The next step in the fatal way, was unbelief; a distrust of God's word, and a consequent belief of the tempter's suggestions. God had said, "In the day thou. eatest, thou shalt surely die." This threatening she now disbelieved. The tempter said, "God doth know that ye shall not surely die; but in the day that ye eat of it, your eyes shall be opened, and ye shall be as gods, knowing good and evil." This falsehood she did believe. This disbelief of God's word, and belief of Satan's suggestions, were the natural consequence of sins already mentioned; for when the passions and appetites are inflamed by the influence of sin, they immediately blind the understanding in such a manner, that it can no longer discover the evidence which attends divine truth, nor the force of those arguments and motives, which should induce us to obey it. Every thing which is urged against a compliance with our sinful inclinations then appears weak and groundless; while those sophistical reasonings, which favor their gratification, seem powerful and conclusive. In this state therefore, the mind is completely prepared to disbelieve the God of truth, whose word opposes and forbids its sinful inclinations, and to believe the father of lies, who urges us to gratify them. And this in fact is the source of all the unbelief which prevails in the world; for the evidence attending God's word, is so convincing, that men never would, never could disbelieve, did they not first wish to disbelieve it. —But to proceed, God's threatenings being, thus disbelieved, and the lies of the tempter embraced as truth, every barrier, which opposed her progress, was removed; and the sinful propensities that have been mentioned, broke out in open, actual disobedience. She took of the fruit of the tree and did eat. Thus she made a full entrance into that way, which wicked men have ever since trodden. The first step, was selfishness; the second, pride; the third, sensuality; the fourth, unbelief; and the last, actual, open, willful disobedience. To the same result every one will come, who begins to tread in her steps. Selfishness, pride, and sensuality, will lead them in pursuit of forbidden objects up to the gate which opposes their progress in the broad way: a gate, which is secured by God's awful threatenings. Unbelief, by disregarding these threatenings, will draw back the bolts, and then actual disobedience will burst open the gate, and hurry them onward without restraint, in the broad way. And as the first sinner was unwilling to walk in this way alone, and became a tempter, by presenting the fatal fruit to her husband, and persuading him to eat; so all, who have since walked in it, have wished for companions, and enticed their relatives, friends, and acquaintances to follow them.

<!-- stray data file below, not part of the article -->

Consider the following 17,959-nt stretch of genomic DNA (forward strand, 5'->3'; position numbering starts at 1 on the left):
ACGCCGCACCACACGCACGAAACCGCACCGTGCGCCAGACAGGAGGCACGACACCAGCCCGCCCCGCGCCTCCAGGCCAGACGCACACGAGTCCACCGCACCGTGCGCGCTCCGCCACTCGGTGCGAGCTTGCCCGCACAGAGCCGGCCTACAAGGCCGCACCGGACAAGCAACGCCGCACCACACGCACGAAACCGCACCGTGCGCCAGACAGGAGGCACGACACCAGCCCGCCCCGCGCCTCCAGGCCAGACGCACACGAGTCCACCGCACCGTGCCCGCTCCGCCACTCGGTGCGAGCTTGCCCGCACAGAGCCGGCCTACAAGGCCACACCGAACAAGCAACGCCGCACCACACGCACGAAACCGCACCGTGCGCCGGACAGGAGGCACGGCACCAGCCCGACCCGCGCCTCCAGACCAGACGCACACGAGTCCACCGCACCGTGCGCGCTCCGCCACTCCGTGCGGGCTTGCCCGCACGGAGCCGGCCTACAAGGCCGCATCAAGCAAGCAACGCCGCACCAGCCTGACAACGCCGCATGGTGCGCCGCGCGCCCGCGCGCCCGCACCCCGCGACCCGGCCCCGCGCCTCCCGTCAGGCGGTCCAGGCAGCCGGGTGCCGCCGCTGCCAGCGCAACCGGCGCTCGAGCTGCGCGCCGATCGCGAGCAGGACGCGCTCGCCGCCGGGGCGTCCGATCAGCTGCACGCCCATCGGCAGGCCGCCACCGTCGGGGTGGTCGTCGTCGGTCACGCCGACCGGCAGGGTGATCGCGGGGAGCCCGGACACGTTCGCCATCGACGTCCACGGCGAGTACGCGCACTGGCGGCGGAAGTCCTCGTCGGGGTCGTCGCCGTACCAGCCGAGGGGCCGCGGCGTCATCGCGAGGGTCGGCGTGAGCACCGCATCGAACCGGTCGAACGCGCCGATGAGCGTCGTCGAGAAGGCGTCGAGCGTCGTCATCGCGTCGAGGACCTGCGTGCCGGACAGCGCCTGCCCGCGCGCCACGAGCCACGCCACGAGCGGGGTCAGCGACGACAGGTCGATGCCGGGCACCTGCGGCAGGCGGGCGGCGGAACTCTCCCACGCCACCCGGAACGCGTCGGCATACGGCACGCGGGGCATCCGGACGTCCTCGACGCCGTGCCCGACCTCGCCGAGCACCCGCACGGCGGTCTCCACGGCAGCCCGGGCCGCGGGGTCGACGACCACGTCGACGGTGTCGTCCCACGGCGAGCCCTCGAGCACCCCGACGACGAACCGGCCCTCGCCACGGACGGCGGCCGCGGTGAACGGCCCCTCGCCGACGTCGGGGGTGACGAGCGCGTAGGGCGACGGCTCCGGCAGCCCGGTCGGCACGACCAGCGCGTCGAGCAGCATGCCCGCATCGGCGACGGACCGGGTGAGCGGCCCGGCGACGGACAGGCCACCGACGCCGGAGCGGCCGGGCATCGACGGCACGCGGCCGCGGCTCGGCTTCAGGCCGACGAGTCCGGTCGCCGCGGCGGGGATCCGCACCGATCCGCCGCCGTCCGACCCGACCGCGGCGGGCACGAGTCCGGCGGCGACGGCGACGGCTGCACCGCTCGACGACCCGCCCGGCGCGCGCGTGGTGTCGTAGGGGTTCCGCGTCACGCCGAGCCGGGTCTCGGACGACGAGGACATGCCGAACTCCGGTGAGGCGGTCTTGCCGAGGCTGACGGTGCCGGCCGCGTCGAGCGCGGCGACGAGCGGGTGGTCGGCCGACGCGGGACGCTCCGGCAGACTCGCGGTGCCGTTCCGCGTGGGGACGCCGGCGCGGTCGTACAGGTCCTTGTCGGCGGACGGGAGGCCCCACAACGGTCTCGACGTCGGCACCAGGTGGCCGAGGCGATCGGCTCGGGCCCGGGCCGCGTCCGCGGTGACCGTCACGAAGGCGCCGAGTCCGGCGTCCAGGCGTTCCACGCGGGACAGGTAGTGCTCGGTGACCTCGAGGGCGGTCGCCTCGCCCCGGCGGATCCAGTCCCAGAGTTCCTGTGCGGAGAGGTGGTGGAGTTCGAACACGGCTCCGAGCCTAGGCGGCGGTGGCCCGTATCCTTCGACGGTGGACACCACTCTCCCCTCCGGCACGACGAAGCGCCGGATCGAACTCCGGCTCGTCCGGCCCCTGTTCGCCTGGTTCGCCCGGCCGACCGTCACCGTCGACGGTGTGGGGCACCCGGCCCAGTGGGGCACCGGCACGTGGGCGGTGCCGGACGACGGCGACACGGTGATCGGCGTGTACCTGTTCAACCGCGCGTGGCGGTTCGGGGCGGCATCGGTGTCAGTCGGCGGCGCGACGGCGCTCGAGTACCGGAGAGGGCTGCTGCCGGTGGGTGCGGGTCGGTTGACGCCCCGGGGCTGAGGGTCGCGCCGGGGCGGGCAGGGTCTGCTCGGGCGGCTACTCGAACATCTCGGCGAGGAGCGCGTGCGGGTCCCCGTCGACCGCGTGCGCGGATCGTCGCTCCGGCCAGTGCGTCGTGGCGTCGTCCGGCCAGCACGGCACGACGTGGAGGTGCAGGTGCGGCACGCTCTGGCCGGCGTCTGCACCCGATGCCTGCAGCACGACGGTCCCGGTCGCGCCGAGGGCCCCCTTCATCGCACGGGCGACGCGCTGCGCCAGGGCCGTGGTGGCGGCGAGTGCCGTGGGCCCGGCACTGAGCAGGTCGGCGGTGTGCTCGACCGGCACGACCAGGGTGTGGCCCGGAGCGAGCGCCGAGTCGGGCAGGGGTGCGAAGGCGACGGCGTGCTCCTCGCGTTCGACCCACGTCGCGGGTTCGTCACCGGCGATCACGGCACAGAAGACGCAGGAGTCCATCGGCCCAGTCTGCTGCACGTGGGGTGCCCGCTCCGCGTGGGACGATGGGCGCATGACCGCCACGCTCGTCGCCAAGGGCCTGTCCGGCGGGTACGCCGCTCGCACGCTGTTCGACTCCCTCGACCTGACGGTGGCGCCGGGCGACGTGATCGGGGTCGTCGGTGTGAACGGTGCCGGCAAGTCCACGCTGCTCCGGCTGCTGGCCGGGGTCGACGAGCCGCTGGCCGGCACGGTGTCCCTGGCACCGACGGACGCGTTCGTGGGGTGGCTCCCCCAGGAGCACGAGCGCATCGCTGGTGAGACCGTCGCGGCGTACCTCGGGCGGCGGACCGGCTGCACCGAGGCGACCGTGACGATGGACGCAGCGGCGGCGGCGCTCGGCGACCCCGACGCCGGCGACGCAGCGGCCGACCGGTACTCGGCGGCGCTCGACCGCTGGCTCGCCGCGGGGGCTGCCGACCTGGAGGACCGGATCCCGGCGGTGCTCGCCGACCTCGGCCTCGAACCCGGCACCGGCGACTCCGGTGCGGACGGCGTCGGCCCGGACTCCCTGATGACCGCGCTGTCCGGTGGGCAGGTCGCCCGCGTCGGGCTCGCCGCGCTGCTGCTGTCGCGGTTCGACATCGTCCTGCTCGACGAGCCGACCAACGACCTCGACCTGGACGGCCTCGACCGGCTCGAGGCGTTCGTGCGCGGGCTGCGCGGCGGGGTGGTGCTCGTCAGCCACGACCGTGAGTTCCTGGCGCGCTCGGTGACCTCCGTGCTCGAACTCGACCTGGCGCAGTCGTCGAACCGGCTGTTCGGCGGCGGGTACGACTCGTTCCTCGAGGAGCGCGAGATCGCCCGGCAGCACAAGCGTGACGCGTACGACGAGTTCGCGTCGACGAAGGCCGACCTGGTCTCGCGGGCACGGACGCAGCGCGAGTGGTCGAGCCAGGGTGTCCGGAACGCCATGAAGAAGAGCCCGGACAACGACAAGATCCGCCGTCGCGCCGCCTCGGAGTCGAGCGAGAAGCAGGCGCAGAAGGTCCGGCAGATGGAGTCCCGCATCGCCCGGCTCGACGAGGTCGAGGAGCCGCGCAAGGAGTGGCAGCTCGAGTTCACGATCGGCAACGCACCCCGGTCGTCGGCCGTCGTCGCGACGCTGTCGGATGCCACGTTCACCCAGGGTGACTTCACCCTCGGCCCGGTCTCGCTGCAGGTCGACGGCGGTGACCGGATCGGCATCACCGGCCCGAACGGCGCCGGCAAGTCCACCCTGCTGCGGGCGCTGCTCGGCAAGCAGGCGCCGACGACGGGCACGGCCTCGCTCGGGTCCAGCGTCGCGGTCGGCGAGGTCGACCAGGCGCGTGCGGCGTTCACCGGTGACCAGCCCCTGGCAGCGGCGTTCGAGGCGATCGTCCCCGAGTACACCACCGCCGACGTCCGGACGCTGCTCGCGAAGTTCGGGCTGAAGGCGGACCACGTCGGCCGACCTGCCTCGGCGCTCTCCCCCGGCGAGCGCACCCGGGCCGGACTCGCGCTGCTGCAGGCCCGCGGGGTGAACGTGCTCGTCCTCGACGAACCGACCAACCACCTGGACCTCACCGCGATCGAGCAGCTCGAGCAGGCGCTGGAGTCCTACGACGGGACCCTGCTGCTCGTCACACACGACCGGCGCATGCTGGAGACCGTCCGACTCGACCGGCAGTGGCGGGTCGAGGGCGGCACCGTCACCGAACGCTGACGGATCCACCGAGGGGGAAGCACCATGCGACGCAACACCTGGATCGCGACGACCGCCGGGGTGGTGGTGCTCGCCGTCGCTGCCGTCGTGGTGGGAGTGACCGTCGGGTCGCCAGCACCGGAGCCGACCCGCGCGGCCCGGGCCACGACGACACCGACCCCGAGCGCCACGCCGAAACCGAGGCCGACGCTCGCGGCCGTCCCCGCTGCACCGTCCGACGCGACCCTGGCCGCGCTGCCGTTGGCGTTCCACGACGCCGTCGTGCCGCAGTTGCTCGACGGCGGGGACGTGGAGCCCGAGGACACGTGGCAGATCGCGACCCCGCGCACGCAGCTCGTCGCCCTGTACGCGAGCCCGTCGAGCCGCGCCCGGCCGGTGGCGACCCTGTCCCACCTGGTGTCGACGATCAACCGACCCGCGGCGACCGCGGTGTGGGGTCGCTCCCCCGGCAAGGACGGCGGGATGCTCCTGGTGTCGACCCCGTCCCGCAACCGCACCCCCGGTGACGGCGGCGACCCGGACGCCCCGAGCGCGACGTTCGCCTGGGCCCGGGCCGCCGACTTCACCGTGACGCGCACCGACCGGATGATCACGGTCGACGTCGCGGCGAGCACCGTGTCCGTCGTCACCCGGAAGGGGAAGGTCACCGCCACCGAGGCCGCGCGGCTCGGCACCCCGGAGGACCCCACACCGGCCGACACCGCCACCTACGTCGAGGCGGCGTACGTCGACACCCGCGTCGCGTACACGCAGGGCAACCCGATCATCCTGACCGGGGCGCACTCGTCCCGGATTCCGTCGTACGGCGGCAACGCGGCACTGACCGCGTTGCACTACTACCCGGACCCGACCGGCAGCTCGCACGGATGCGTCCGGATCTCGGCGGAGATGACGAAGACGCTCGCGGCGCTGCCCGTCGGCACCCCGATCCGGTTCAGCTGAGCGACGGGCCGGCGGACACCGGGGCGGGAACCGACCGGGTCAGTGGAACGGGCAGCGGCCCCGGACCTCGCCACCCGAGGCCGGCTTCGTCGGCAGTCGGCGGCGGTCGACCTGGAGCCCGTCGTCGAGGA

But without insisting on this, let us trace the farther progress of the first sinners in their fatal career. Though they had disbelieved God's threatenings, they soon found, as sooner or later all sinners will find, that their unbelief did not render them false, or prevent their fulfillment, Before the close of the day, which they had stained by their disobedience, their offended Maker came to call them to an account; and from their conduct on that occasion, we may obtain a further acquaintance with the way in which sinners walk.

They exhibited sullen hardness of heart, impenitence, and despair of forgiveness. They expressed no sorrow, or penitence, nothing like brokenness of heart. They made no confession of sin; they uttered no cries for mercy; they expressed no wish to be restored to the favor of their offended Judge.

They displayed a self-justifying temper. Adam attempted to throw the blame upon his wife; and she, in turn, endeavored to transfer it to the serpent.

They showed a disposition to reflect upon God, as the cause of their disobedience. "The woman whom thou gavest to be with me, she gave me of the fruit of the tree, and I did eat."